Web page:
New York’s Temporary Maintenance Law

New York’s Temporary Maintenance Law:

The new temporary maintenance law became effective in New York on October 12, 2010.   The new law provides a fixed formula for awarding temporary maintenance (in New York alimony is termed “maintenance”).  Temporary maintenance is also called “durational” or “periodic” maintenance.  There are several other types of maintenance awards, including permanent maintenance and  rehabilitative maintenance.  The bill only addresses temporary maintenance and does not really make any changes to final awards for permanent maintenance.  In the state of New York the duration of the temporary maintenance will be determined by the length of the marriage.

The formula provides that temporary maintenance should be the lesser of:

1)  Thirty percent of the higher-earning spouse’s income, minus 20 percent of the lower-earning spouse’s income.

2) Forty percent of their combined income, minus the lower-earning spouse’s income.

The law applies to the first $500,000 of income, the spouse of a high earner may actually be forced to live in a lesser lifestyle.   Under the prior law, the full income would be used for determining temporary maintenance.   However, a judge may consider “additional factors” when calculating temporary maintenance requirements. In addition, The amount may be adjusted in instances where the paying spouse has an income greater than $500,000. In adjusting a presumptive award that is unjust or inappropriate, the court must consider the following factors:

  • the standard of living of the parties established during the marriage;
  • the age and health of the parties;
  • the earning capacity of the parties;
  • the need of one party to incur education or training expenses;
  • the wasteful dissipation of marital property;
  • the transfer or encumbrance made in contemplation of a matrimonial action without fair consideration;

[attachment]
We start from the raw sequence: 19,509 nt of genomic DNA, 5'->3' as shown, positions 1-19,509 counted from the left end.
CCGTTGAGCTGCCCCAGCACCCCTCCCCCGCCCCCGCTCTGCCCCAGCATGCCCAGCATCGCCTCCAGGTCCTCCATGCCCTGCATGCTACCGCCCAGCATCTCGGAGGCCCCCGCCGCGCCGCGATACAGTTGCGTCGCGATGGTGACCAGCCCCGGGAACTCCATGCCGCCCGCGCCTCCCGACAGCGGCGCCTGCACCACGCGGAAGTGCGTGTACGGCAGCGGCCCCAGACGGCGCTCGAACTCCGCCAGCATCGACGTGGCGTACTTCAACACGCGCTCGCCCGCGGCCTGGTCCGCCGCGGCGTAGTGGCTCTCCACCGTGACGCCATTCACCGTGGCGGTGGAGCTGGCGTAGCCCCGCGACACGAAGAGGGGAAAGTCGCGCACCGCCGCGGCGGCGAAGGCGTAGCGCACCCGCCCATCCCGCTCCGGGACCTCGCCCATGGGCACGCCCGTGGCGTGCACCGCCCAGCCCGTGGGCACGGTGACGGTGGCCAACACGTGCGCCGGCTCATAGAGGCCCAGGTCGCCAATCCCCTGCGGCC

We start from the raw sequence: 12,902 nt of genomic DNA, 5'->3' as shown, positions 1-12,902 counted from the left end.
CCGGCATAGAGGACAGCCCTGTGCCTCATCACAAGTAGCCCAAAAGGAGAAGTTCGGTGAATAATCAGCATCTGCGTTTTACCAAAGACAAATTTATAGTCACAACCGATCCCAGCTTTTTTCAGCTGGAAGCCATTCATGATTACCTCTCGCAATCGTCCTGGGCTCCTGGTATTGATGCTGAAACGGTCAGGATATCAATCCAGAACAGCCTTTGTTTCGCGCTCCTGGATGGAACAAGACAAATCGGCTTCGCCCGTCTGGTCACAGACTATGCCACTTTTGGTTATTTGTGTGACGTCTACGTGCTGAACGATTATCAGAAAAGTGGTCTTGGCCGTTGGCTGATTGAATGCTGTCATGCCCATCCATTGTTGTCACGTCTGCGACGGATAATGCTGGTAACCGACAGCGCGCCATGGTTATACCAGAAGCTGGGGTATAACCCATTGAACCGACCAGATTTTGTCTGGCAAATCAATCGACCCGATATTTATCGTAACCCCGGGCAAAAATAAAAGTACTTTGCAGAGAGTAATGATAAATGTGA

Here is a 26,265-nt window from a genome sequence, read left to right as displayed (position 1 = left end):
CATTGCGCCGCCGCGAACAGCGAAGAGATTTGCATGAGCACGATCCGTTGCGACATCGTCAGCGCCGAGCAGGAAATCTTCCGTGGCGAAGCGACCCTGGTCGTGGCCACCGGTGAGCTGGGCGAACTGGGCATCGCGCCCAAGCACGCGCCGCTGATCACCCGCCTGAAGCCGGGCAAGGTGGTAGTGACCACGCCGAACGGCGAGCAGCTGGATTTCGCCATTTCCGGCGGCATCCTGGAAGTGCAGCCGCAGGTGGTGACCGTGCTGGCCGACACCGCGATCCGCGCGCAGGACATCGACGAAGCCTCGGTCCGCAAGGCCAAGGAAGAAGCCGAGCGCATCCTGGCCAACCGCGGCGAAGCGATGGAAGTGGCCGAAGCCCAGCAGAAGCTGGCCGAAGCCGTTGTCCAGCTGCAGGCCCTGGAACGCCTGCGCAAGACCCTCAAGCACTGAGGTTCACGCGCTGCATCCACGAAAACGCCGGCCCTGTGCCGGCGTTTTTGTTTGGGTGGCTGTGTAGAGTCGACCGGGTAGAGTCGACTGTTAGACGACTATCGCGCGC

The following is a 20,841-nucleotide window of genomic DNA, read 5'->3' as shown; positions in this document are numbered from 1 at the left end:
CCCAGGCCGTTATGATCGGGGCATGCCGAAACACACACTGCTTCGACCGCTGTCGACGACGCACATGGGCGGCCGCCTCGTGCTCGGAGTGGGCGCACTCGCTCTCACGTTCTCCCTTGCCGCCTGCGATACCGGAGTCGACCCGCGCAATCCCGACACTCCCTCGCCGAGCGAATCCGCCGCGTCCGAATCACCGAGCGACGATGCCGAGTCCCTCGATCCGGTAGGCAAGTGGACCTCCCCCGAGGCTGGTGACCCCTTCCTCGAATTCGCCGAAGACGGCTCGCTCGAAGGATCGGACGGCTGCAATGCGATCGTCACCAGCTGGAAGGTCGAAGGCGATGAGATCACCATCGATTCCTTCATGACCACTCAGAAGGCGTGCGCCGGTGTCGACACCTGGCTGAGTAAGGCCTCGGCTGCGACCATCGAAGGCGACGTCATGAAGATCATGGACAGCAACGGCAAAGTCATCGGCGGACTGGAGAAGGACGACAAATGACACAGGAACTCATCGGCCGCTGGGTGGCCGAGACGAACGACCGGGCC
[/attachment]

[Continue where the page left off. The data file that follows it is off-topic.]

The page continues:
• the existence and duration of a pre-marital joint household or a pre-divorce separate household;
  • acts by one party against another that have inhibited or continue to inhibit a party’s earning capacity or ability to obtain meaningful employment. such acts include but are not limited to acts of domestic violence as provided in section four hundred fifty-nine-a of the social services law;
  • the availability and cost of medical insurance for the parties;
  • the care of the children or stepchildren, disabled adult children or stepchildren, elderly parents or in-laws that has inhibited or continues to inhibit a party’s earning capacity or ability to obtain meaningful employment;
  • the inability of one party to obtain meaningful employment due to age or absence from the workforce;
  • the need to pay for exceptional additional expenses for the child or children, including, but not limited to, schooling, day care and medical treatment;
  • the tax consequences to each party;
  • marital property subject to distribution pursuant to subdivision five of this part;
  • the reduced or lost earning capacity of the party seeking tempo- rary maintenance as a result of having foregone or delayed education, training, employment or career opportunities during the marriage;
  • the contributions and services of the party seeking temporary maintenance as a spouse, parent, wage earner and homemaker and to the career or career potential of the other party; and
  • any other factor which the court shall expressly find to be just and proper.

Temporary Maintenance Calculator:

http://www.legalresourcenetwork.org/calculator/calculator.html

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